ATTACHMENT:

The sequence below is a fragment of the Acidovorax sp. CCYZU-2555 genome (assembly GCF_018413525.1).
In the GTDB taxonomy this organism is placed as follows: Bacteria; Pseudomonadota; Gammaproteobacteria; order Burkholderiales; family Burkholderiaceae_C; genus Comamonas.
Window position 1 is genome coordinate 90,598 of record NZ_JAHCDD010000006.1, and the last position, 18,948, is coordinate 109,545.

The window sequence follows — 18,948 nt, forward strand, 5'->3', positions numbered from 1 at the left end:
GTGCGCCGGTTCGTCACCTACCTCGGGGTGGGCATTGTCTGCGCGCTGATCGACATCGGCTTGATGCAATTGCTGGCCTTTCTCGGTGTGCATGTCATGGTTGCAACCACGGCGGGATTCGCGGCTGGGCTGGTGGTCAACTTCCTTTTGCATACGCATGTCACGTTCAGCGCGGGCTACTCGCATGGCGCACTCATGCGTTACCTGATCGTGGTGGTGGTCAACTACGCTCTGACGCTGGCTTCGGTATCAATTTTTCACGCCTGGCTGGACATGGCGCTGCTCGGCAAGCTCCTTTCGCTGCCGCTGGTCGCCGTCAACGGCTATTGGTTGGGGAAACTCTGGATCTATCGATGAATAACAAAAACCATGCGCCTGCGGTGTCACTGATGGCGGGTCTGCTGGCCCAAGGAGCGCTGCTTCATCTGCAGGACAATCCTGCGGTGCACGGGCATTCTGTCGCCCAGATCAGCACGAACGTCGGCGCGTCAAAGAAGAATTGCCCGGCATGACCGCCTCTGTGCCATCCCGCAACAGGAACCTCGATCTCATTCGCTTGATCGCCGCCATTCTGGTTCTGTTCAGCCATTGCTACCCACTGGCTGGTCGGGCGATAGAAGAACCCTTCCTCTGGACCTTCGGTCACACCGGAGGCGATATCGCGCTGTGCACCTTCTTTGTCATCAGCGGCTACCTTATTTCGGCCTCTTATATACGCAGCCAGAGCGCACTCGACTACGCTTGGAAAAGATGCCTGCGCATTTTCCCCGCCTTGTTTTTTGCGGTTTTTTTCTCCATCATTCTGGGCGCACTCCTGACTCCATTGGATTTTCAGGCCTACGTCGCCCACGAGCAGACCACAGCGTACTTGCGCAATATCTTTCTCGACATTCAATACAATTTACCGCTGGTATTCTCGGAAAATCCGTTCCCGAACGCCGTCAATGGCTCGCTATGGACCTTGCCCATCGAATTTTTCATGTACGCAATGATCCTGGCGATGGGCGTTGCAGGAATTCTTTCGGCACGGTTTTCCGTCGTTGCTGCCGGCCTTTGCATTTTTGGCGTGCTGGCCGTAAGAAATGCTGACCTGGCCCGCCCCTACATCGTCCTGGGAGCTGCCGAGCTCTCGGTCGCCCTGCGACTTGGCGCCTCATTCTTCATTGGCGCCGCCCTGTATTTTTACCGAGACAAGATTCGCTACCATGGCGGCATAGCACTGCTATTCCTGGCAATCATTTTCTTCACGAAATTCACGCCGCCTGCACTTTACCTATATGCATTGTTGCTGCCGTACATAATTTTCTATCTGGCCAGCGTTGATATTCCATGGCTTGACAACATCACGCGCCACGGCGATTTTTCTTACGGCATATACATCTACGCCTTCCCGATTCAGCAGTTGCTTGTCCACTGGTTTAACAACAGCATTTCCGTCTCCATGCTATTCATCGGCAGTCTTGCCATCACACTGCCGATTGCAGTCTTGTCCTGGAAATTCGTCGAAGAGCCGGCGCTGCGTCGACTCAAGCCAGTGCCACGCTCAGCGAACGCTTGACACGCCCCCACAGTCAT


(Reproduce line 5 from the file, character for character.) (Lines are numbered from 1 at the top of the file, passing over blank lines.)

GTGCGCCGGTTCGTCACCTACCTCGGGGTGGGCATTGTCTGCGCGCTGATCGACATCGGCTTGATGCAATTGCTGGCCTTTCTCGGTGTGCATGTCATGGTTGCAACCACGGCGGGATTCGCGGCTGGGCTGGTGGTCAACTTCCTTTTGCATACGCATGTCACGTTCAGCGCGGGCTACTCGCATGGCGCACTCATGCGTTACCTGATCGTGGTGGTGGTCAACTACGCTCTGACGCTGGCTTCGGTATCAATTTTTCACGCCTGGCTGGACATGGCGCTGCTCGGCAAGCTCCTTTCGCTGCCGCTGGTCGCCGTCAACGGCTATTGGTTGGGGAAACTCTGGATCTATCGATGAATAACAAAAACCATGCGCCTGCGGTGTCACTGATGGCGGGTCTGCTGGCCCAAGGAGCGCTGCTTCATCTGCAGGACAATCCTGCGGTGCACGGGCATTCTGTCGCCCAGATCAGCACGAACGTCGGCGCGTCAAAGAAGAATTGCCCGGCATGACCGCCTCTGTGCCATCCCGCAACAGGAACCTCGATCTCATTCGCTTGATCGCCGCCATTCTGGTTCTGTTCAGCCATTGCTACCCACTGGCTGGTCGGGCGATAGAAGAACCCTTCCTCTGGACCTTCGGTCACACCGGAGGCGATATCGCGCTGTGCACCTTCTTTGTCATCAGCGGCTACCTTATTTCGGCCTCTTATATACGCAGCCAGAGCGCACTCGACTACGCTTGGAAAAGATGCCTGCGCATTTTCCCCGCCTTGTTTTTTGCGGTTTTTTTCTCCATCATTCTGGGCGCACTCCTGACTCCATTGGATTTTCAGGCCTACGTCGCCCACGAGCAGACCACAGCGTACTTGCGCAATATCTTTCTCGACATTCAATACAATTTACCGCTGGTATTCTCGGAAAATCCGTTCCCGAACGCCGTCAATGGCTCGCTATGGACCTTGCCCATCGAATTTTTCATGTACGCAATGATCCTGGCGATGGGCGTTGCAGGAATTCTTTCGGCACGGTTTTCCGTCGTTGCTGCCGGCCTTTGCATTTTTGGCGTGCTGGCCGTAAGAAATGCTGACCTGGCCCGCCCCTACATCGTCCTGGGAGCTGCCGAGCTCTCGGTCGCCCTGCGACTTGGCGCCTCATTCTTCATTGGCGCCGCCCTGTATTTTTACCGAGACAAGATTCGCTACCATGGCGGCATAGCACTGCTATTCCTGGCAATCATTTTCTTCACGAAATTCACGCCGCCTGCACTTTACCTATATGCATTGTTGCTGCCGTACATAATTTTCTATCTGGCCAGCGTTGATATTCCATGGCTTGACAACATCACGCGCCACGGCGATTTTTCTTACGGCATATACATCTACGCCTTCCCGATTCAGCAGTTGCTTGTCCACTGGTTTAACAACAGCATTTCCGTCTCCATGCTATTCATCGGCAGTCTTGCCATCACACTGCCGATTGCAGTCTTGTCCTGGAAATTCGTCGAAGAGCCGGCGCTGCGTCGACTCAAGCCAGTGCCACGCTCAGCGAACGCTTGACACGCCCCCACAGTCAT